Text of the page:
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necolas commented Jun 19, 2013

Sounds like a good amount of overlap with existing build tasks.

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@necolas Not sure I follow. My use-case is that my project A that uses package B needs to know what package B's angular module name is. Today I have to go to package B's github page or dig in the code, find the module name, and then manually update my angular init code in project A. I'd like that module name to be in package B's bower.json so I don't have to go digging for it. Heck even if there's no postinstall step I'd really like that in the bower.json. For any angular component its a required piece of metadata before it can be consumed by any application.

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cgross commented Jun 19, 2013

@necolas Not sure I follow. My use-case is that my project A that uses package B needs to know what package B's angular module name is. Today I have to go to package B's github page or dig in the code, find the module name, and then manually update my angular init code in project A. I'd like that module name to be in package B's bower.json so I don't have to go digging for it. Heck even if there's no postinstall step I'd really like that in the bower.json. For any angular component its a required piece of metadata before it can be consumed by any application.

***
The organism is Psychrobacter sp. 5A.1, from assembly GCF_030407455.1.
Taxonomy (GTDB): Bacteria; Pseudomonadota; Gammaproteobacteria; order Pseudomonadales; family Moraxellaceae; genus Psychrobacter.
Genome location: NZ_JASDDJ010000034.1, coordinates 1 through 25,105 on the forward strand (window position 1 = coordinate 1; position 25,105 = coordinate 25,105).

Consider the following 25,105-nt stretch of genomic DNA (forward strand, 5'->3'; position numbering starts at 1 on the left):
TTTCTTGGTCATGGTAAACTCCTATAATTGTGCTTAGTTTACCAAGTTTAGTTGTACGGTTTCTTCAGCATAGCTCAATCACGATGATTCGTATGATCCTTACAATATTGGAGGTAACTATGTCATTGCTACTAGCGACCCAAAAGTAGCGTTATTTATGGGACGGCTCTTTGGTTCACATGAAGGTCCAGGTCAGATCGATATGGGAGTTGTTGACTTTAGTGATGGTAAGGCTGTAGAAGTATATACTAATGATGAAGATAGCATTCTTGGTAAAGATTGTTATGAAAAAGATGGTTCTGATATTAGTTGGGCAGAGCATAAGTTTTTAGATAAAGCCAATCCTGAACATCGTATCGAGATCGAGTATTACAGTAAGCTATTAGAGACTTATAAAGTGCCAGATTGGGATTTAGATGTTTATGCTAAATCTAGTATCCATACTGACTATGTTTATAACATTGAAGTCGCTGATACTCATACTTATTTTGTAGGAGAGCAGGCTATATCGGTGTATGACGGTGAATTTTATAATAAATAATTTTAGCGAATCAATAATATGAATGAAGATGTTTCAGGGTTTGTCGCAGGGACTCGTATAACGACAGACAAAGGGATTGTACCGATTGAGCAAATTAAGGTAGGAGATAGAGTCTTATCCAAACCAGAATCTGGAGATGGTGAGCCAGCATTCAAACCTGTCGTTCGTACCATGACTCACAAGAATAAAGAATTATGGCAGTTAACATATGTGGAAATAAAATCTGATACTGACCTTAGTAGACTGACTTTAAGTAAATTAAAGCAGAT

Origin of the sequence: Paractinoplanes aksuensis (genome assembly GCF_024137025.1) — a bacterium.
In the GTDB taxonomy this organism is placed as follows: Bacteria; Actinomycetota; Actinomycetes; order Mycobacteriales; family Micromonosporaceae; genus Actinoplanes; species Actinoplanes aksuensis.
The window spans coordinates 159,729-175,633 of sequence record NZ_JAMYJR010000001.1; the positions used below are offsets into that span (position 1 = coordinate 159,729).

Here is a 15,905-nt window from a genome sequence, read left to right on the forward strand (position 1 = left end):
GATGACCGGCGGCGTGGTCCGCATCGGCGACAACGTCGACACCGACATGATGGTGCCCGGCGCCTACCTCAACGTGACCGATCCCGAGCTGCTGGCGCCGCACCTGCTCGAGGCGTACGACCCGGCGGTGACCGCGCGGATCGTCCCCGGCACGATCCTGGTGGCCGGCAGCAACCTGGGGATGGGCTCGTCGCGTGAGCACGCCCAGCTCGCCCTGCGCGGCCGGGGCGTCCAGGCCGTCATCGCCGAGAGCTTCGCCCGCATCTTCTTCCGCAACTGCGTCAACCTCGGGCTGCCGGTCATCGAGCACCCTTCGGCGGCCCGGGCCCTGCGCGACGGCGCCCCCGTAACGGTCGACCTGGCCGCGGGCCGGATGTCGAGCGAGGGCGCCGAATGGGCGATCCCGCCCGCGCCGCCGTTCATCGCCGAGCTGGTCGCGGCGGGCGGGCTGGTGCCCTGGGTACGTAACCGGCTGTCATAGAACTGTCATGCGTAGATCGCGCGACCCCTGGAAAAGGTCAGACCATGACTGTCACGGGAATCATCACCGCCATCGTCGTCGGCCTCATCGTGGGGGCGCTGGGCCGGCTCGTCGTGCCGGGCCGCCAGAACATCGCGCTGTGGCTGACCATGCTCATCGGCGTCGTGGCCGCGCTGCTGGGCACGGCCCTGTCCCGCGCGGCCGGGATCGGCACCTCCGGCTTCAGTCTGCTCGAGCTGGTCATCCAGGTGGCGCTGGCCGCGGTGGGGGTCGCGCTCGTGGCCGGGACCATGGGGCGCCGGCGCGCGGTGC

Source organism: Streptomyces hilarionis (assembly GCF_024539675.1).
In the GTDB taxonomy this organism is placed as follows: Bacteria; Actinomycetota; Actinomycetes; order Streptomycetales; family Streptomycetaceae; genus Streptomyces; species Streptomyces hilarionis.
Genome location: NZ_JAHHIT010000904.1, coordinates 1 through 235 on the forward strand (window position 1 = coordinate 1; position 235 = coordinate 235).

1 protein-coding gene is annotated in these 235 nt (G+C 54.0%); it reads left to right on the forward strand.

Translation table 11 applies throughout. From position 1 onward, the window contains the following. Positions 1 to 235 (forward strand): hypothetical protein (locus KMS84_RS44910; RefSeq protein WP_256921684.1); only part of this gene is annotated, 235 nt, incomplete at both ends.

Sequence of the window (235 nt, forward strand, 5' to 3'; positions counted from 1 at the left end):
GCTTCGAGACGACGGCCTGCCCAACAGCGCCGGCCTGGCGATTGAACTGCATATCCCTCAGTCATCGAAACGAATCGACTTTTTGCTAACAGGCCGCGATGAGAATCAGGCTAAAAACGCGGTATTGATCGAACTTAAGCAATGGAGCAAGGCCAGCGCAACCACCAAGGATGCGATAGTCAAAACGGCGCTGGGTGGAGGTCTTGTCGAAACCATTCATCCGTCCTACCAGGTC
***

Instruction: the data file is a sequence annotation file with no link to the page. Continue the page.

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trek Jul 15, 2013

@addyosmani and I had a brief twitter conversation about this with regards to https://github.com/square/es6-module-transpiler and https://github.com/umdjs/umd. I was going to write something up, but @rpflorence did the work for me

As a library maintainer I'm suffering from wanting to make my code useable in whatever module/loader system the consumer wants but also cut the loader-ritual-noise when developing.

So, Ryan's first step

  1. getting library authors to author in es6.

I can start doing today. The downside is we still need to transpile into a consumption format that is either a) checked into the repo in a dist folder or b) published as separate repos.

For a) unless we want to force all committers to transpile first or are willing to have 2x commits (once for code change, once for transpile) this is only useful for release versions. This ruins the usefulness of "my-lib": "latest"